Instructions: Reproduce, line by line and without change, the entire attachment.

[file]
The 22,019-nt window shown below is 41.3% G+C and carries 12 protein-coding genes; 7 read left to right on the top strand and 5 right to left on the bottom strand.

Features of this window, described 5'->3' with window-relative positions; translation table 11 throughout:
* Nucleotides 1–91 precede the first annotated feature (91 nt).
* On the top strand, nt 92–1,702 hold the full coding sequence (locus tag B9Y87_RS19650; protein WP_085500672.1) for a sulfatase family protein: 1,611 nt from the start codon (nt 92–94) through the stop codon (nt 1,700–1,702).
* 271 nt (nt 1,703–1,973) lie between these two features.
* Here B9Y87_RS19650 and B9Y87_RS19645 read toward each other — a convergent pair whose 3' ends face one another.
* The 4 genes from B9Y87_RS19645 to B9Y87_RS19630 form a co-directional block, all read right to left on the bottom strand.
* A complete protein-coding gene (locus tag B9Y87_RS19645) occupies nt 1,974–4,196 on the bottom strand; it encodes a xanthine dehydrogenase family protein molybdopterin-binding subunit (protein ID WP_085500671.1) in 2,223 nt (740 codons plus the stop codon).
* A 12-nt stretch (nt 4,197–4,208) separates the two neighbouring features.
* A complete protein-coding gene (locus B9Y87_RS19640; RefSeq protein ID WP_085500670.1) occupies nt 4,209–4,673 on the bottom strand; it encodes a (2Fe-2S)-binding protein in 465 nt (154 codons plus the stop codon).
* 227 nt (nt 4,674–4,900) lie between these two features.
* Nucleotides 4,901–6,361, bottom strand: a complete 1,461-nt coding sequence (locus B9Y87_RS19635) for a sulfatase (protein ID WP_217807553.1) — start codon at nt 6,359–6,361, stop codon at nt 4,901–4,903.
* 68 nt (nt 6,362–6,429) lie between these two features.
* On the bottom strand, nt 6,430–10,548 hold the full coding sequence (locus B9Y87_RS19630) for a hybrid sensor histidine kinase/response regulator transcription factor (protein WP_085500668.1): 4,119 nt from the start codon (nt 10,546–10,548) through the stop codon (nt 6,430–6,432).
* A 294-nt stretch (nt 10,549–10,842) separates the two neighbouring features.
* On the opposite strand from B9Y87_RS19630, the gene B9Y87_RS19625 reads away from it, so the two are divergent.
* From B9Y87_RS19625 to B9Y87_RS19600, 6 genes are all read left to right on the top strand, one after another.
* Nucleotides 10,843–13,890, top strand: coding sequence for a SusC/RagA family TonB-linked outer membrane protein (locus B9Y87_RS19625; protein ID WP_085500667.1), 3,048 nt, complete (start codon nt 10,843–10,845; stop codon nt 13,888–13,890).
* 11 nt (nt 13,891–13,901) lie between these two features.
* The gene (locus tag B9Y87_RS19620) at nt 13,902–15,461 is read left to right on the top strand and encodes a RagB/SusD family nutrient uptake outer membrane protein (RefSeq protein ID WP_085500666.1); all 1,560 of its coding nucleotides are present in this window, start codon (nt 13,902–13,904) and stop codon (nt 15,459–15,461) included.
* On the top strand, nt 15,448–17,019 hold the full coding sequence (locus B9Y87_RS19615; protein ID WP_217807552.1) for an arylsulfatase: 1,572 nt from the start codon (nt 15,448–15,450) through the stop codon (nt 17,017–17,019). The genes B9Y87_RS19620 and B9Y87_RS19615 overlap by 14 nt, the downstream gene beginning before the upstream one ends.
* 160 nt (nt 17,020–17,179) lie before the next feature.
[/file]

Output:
The 22,019-nt window shown below is 41.3% G+C and carries 12 protein-coding genes; 7 read left to right on the top strand and 5 right to left on the bottom strand.

Features of this window, described 5'->3' with window-relative positions; translation table 11 throughout:
* Nucleotides 1–91 precede the first annotated feature (91 nt).
* On the top strand, nt 92–1,702 hold the full coding sequence (locus tag B9Y87_RS19650; protein WP_085500672.1) for a sulfatase family protein: 1,611 nt from the start codon (nt 92–94) through the stop codon (nt 1,700–1,702).
* 271 nt (nt 1,703–1,973) lie between these two features.
* Here B9Y87_RS19650 and B9Y87_RS19645 read toward each other — a convergent pair whose 3' ends face one another.
* The 4 genes from B9Y87_RS19645 to B9Y87_RS19630 form a co-directional block, all read right to left on the bottom strand.
* A complete protein-coding gene (locus tag B9Y87_RS19645) occupies nt 1,974–4,196 on the bottom strand; it encodes a xanthine dehydrogenase family protein molybdopterin-binding subunit (protein ID WP_085500671.1) in 2,223 nt (740 codons plus the stop codon).
* A 12-nt stretch (nt 4,197–4,208) separates the two neighbouring features.
* A complete protein-coding gene (locus B9Y87_RS19640; RefSeq protein ID WP_085500670.1) occupies nt 4,209–4,673 on the bottom strand; it encodes a (2Fe-2S)-binding protein in 465 nt (154 codons plus the stop codon).
* 227 nt (nt 4,674–4,900) lie between these two features.
* Nucleotides 4,901–6,361, bottom strand: a complete 1,461-nt coding sequence (locus B9Y87_RS19635) for a sulfatase (protein ID WP_217807553.1) — start codon at nt 6,359–6,361, stop codon at nt 4,901–4,903.
* 68 nt (nt 6,362–6,429) lie between these two features.
* On the bottom strand, nt 6,430–10,548 hold the full coding sequence (locus B9Y87_RS19630) for a hybrid sensor histidine kinase/response regulator transcription factor (protein WP_085500668.1): 4,119 nt from the start codon (nt 10,546–10,548) through the stop codon (nt 6,430–6,432).
* A 294-nt stretch (nt 10,549–10,842) separates the two neighbouring features.
* On the opposite strand from B9Y87_RS19630, the gene B9Y87_RS19625 reads away from it, so the two are divergent.
* From B9Y87_RS19625 to B9Y87_RS19600, 6 genes are all read left to right on the top strand, one after another.
* Nucleotides 10,843–13,890, top strand: coding sequence for a SusC/RagA family TonB-linked outer membrane protein (locus B9Y87_RS19625; protein ID WP_085500667.1), 3,048 nt, complete (start codon nt 10,843–10,845; stop codon nt 13,888–13,890).
* 11 nt (nt 13,891–13,901) lie between these two features.
* The gene (locus tag B9Y87_RS19620) at nt 13,902–15,461 is read left to right on the top strand and encodes a RagB/SusD family nutrient uptake outer membrane protein (RefSeq protein ID WP_085500666.1); all 1,560 of its coding nucleotides are present in this window, start codon (nt 13,902–13,904) and stop codon (nt 15,459–15,461) included.
* On the top strand, nt 15,448–17,019 hold the full coding sequence (locus B9Y87_RS19615; protein ID WP_217807552.1) for an arylsulfatase: 1,572 nt from the start codon (nt 15,448–15,450) through the stop codon (nt 17,017–17,019). The genes B9Y87_RS19620 and B9Y87_RS19615 overlap by 14 nt, the downstream gene beginning before the upstream one ends.
* 160 nt (nt 17,020–17,179) lie before the next feature.